Leaders in the US cryptocurrency space stood up to Congress this week, asking for clarity and urgency around regulations – or else.
While many assume that innovators in the Wild Wild West of crypto strive to avoid regulations, it became clear this Tuesday on Capitol Hill, during a roundtable discussion hosted by Rep. Warren Davidson, that just the opposite is true.
“We all want fair and orderly markets. We all want the same things regulators do,” said Mike Lempres, chief legal and risk officer at cryptocurrency exchange Coinbase. “It doesn’t have to be done the same way it was done in the past, and we need to be open to that.”
One common complaint among the 45 participants who represented several companies, including Nasdaq, Fidelity, State Street, Coinbase, Circle, Andreessen Horowitz and Blockchain, as well as the U.S. Chamber of Commerce, was that the laws being applied to this emerging technology are outdated.
Earlier in June, SEC Chairman Jay Clayton upheld the legitimacy of the traditional regulatory approach.
“We are not going to do any violence to the traditional definition of a security that has worked for a long time. We’ve been doing this a long time. There’s no need to change the definition.”
Clayton was referencing a Supreme Court ruling from 1946 which defines a security as an investment of money in a common enterprise, in which the investor expects profits from others’ efforts. Many crypto experts argue that the rise of digital currencies, tokens and ICOs (initial coin offerings) have added a layer of gray that requires further distinction and definition.
Panelists conveyed their struggles to interpret whether or not an ICO was compliant, claiming utility tokens should be considered commodities as opposed to securities.
They suggest that the lack of clarity creates hesitation and fear in the companies’ movements and innovations.
“If the rules are unclear, unwritten or unknown, it’s not appropriate to punish people for making the wrong guess,” says David Forman, Fidelity’s chief legal officer.
Ryan Singer of the Chia Network broke down the central questions.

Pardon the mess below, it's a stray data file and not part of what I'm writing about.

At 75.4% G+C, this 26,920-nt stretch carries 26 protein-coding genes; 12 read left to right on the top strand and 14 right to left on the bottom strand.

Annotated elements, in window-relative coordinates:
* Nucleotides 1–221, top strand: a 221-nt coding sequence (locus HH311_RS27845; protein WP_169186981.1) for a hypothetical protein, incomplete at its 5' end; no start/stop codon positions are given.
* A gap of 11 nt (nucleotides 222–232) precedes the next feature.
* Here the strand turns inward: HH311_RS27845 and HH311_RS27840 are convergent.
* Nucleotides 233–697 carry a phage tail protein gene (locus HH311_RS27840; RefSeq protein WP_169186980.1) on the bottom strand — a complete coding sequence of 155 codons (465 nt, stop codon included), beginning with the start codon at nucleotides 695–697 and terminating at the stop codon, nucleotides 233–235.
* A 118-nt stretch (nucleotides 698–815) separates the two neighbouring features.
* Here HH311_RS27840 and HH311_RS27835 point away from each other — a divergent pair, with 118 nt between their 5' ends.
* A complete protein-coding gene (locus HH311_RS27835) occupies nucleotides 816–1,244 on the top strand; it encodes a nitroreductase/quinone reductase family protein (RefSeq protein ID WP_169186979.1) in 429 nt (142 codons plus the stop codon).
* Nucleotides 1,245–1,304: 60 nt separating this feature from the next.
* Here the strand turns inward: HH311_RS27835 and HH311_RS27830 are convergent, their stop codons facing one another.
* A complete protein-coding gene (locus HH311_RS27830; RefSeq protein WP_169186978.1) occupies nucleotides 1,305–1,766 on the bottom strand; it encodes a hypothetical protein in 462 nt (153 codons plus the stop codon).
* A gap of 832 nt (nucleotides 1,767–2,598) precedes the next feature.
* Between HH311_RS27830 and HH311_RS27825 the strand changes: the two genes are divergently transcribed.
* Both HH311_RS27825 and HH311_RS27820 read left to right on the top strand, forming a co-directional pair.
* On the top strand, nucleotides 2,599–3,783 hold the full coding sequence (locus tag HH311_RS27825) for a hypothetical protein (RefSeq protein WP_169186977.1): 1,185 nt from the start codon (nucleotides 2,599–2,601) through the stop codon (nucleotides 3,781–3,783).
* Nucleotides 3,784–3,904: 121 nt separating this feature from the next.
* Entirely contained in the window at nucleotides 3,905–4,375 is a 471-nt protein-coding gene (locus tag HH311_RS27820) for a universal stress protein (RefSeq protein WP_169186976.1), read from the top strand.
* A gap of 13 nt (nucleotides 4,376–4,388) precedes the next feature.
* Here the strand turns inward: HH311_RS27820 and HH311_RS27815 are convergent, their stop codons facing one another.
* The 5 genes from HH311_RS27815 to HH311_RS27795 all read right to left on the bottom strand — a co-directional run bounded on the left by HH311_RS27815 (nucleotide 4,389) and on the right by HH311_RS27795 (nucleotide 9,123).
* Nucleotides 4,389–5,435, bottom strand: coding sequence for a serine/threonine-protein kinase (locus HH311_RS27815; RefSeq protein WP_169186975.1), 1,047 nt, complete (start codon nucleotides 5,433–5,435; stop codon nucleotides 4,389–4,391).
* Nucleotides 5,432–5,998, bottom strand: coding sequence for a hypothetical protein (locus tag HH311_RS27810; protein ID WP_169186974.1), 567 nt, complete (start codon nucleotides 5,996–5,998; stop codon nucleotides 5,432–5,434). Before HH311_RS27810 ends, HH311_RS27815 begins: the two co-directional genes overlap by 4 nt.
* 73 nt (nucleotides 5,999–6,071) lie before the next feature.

“We’re trying to understand, can we have a basic definition of what’s decentralized enough? What’s functional enough? What’s the point where we can be another player in the ecosystem and not necessarily an issuer of an investment opportunity?”
While there have been fraudulent ICOs that have been rightfully terminated, there have also been circumstances where companies making more honest mistakes are equally punished.
One concern among the panelists is that since cryptocurrencies are not backed by the government, founders have the freedom to relocate to countries with more crypto-friendly laws, which could leave the US in the dust.
Joyce Lai, lawyer at Ethereum-focused blockchain development company ConsenSys, says,
“The competition around the world is real. But I think that there is still time and opportunity for the US to be a real leader here.”
Jesse Powell, co-founder and CEO of cryptocurrency exchange Kraken added,
“Foreign companies are able to out-raise their U.S. competitors and often whoever raises the most money is who wins. Not only are US companies not able to raise enough to compete globally, US investors are not able to invest in these global companies.”
Ryan Zagone, Ripple’s director of regulatory relations, confirmed global interest and increasing adoption of cryptocurrencies.
“We see recognition globally of that blockchain and crypto assets will play a pivotal role in the next generation of finance and our national economies. And there are countries racing to provide regulatory certainty so they can be the winner in this race. They can essentially take a stake as the global capital of finance, which is now in the US moving elsewhere. We’re seeing national, holistic frameworks in other countries designed to drive the adoption of this tech. You can look at UK, Singapore, Japan… They’re winning because they have one framework that covers this entire technology… Certainty is that prerequisite for adoption, and it’s enabling much faster growth.”
Aaron Wright, professor at Cardozo Law School and the director of Cardozo’s blockchain project, says entrepreneurs are dreaming about a world where more and more assets are represented as tokens. With the impending shift to a digital economy, regulations will need to accommodate not only existing technologies but those that are coming in the future.
“What we’ve seen today, particularly in the early wave of token sales, is an effort in order to treat many tokens as securities. If we do that, and if the classification of tokens are deemed to be securities across the board, it’s going to be a massive expansion of power by the financial services industry. More and more assets that could be deemed as consumer goods will be required to be purchased through financial services companies and other regulated entities. That is something that should be deeply concerning.”
Representative Darren Soto offered a novel approach.
“I’m sensing we may need an entirely new category that treats this like a new asset, so that we’re not trying to squeeze a square peg into a round hole. There needs to be some streamlining based on the definition of digital assets.”
Davidson is gathering information as he prepares to introduce a related bill this fall.
The Crypto Beat
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